IN THE UNITED STATES DISTRICT COURT FOR THE EASTERN DISTRICT OF PENNSYLVANIA
October 20, 2010
ARVA ANDERSON, INDIVIDUALLY AND AS PERSONAL REPRESENTATIVE OF THE ESTATE OF JOSEPH A. ANDERSON, JR.
FORD MOTOR COMPANY, ET AL. TRANSFERRED FROM THE DISTRICT OF UTAH
The opinion of the court was delivered by: Thomas J. Rueter Chief United States Magistrate Judge
AND NOW, this 20th day of October, 2010, upon consideration of Ford Motor Company's ("Ford") Motion to Compel Production of Settlement Documents (the "Motion") (Doc. No. 153), and plaintiff's response thereto, it is hereby
ORDERED that the Motion is DENIED.
In its Motion, Ford argues that plaintiff should be ordered to produce documents relating to settlement agreements plaintiff has entered into with bankruptcy trusts relating to settlement of decedent's claims against bankrupt companies for decedent's alleged injuries from exposure to asbestos products manufactured by those bankrupt companies. Ford argues that the information is discoverable for two reasons. First, Ford argues that under Utah law the information is relevant because, if Ford is ultimately determined to be liable to plaintiff, Ford is entitled to a set-off for the amount that plaintiff has already recovered for the injuries. Second, Ford argues that under the decision of Slusher v. Ospital, 777 P.2d 437, 444 (Utah 1989), a trial court must, with certain exceptions, disclose to the jury the existence of any settlement agreements the plaintiff had with one or more of defendant/joint tortfeasors.
This court has previously ruled in other cases assigned to MDL 875, that plaintiffs are not required to disclose their settlement agreements with bankruptcy trusts. See Dutton v. Todd Shipyards Corp., No 09-62916, 2009 U.S. Dist. LEXIS 107936, at *2-3 (E.D. Pa. Nov. 17, 2009) (Rueter, Ch.M.J.); Allison v. Goodyear Tire & Rubber Co., No. 07-69104, 2010 WL 3384723, at *1-2 (E.D. Pa. Aug. 19, 2010) (Hey, M.J.). In Dutton, this court specifically rejected a defendant's argument that settlement agreements with bankruptcy trusts should be disclosed because the defendant may have a set-off in the event of a jury verdict against it. This court ruled that disclosure of settlements should be deferred until after the entry of the judgment when the court would entertain a defendant's set-off argument. See Dutton, 2009 U.S. Dist. LEXIS 107936, at *4 (citing Lewin v. Am. Export Lines, Inc., 224 F.R.D. 389, 396 (N.D. Ohio 2004)).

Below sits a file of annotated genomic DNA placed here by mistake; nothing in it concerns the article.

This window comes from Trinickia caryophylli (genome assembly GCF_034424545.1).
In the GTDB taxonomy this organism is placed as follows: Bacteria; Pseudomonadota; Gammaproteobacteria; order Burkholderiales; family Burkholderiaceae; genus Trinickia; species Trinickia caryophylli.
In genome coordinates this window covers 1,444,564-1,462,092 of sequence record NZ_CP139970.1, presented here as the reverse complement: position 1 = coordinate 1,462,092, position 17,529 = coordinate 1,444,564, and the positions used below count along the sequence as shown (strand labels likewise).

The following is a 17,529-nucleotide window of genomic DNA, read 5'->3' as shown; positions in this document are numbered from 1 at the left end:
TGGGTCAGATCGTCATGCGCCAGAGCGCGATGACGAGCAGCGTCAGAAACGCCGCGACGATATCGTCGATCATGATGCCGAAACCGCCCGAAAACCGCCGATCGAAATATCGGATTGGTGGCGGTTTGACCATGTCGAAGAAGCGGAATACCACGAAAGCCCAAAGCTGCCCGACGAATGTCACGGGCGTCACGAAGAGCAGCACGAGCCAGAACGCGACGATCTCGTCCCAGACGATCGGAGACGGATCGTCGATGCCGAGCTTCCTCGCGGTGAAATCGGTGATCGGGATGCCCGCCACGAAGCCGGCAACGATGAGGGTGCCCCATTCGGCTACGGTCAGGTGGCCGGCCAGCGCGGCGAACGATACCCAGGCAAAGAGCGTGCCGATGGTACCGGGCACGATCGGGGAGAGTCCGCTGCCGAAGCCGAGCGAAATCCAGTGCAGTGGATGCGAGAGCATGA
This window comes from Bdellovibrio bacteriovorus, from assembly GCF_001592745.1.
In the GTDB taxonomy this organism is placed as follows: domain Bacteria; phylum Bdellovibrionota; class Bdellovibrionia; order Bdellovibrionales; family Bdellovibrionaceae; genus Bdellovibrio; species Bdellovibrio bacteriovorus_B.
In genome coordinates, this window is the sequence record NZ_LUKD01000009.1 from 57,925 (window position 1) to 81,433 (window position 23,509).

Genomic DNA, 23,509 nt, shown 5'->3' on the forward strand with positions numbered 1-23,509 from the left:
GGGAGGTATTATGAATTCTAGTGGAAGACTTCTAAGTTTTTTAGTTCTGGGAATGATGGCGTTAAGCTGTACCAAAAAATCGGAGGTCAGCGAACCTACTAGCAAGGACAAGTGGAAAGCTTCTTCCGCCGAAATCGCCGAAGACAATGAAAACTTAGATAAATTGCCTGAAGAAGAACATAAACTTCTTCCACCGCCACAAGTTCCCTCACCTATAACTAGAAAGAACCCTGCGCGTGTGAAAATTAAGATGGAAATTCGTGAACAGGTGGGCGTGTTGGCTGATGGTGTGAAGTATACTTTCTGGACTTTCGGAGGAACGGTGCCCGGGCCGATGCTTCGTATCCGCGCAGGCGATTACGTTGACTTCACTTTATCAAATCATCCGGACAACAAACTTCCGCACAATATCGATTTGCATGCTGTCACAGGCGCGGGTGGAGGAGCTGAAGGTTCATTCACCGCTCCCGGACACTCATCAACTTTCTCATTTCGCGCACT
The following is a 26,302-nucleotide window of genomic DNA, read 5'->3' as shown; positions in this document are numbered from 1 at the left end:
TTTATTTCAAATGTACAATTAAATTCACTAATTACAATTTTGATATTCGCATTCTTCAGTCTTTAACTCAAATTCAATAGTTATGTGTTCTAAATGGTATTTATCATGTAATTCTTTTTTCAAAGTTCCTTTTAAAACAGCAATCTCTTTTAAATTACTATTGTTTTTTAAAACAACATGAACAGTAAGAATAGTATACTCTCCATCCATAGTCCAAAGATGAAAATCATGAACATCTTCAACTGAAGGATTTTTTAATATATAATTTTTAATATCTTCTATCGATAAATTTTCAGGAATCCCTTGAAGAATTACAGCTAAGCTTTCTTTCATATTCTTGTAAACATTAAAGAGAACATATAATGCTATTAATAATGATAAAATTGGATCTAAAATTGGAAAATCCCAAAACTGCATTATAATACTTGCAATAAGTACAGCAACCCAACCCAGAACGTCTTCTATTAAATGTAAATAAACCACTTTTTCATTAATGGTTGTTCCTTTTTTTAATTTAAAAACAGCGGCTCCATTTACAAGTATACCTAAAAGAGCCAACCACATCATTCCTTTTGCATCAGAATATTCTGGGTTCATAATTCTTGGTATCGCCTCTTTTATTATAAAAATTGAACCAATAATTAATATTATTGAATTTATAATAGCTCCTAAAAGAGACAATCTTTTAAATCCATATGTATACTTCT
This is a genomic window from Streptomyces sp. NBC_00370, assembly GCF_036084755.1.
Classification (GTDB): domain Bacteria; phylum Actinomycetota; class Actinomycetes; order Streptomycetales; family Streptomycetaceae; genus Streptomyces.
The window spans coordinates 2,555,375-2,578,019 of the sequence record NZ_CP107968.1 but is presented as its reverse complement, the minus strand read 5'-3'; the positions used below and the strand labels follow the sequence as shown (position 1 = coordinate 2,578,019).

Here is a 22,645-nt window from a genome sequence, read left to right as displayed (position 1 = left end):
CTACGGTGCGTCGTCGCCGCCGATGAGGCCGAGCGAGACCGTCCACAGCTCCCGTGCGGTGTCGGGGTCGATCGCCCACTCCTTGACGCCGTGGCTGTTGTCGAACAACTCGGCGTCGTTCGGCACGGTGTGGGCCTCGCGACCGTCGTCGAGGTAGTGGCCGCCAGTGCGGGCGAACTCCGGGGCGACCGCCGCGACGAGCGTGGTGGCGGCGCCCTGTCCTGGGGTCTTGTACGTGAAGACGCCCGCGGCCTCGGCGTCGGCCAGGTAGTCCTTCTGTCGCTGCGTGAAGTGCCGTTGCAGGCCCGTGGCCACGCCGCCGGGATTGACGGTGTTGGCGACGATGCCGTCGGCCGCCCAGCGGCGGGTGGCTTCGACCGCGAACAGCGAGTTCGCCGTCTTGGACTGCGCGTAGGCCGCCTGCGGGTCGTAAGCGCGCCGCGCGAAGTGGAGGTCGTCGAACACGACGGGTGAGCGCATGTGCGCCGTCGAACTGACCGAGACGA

Lastly, the court finds that the Utah Supreme Court's decision in Slusher does not compel disclosure of these settlement agreements with the bankruptcy trusts. Slusher addressed the disclosure of "Mary Carter Agreements." A "Mary Carter Agreement" is a settlement accord where a defendant, who remains a party to the pending action, reaches a settlement agreement with the plaintiff that guarantees the plaintiff a minimum recovery, notwithstanding the fact that the plaintiff may not recover a judgment against the agreeing defendant or that the verdict may be less that than specified in the agreement. Slusher, 777 P.2d at 440. Here, the bankruptcy trusts will not be co-defendants in the trial in this case, and none of the other classic features of a Mary Carter Agreement are present.
For these reasons, the Motion will be DENIED.
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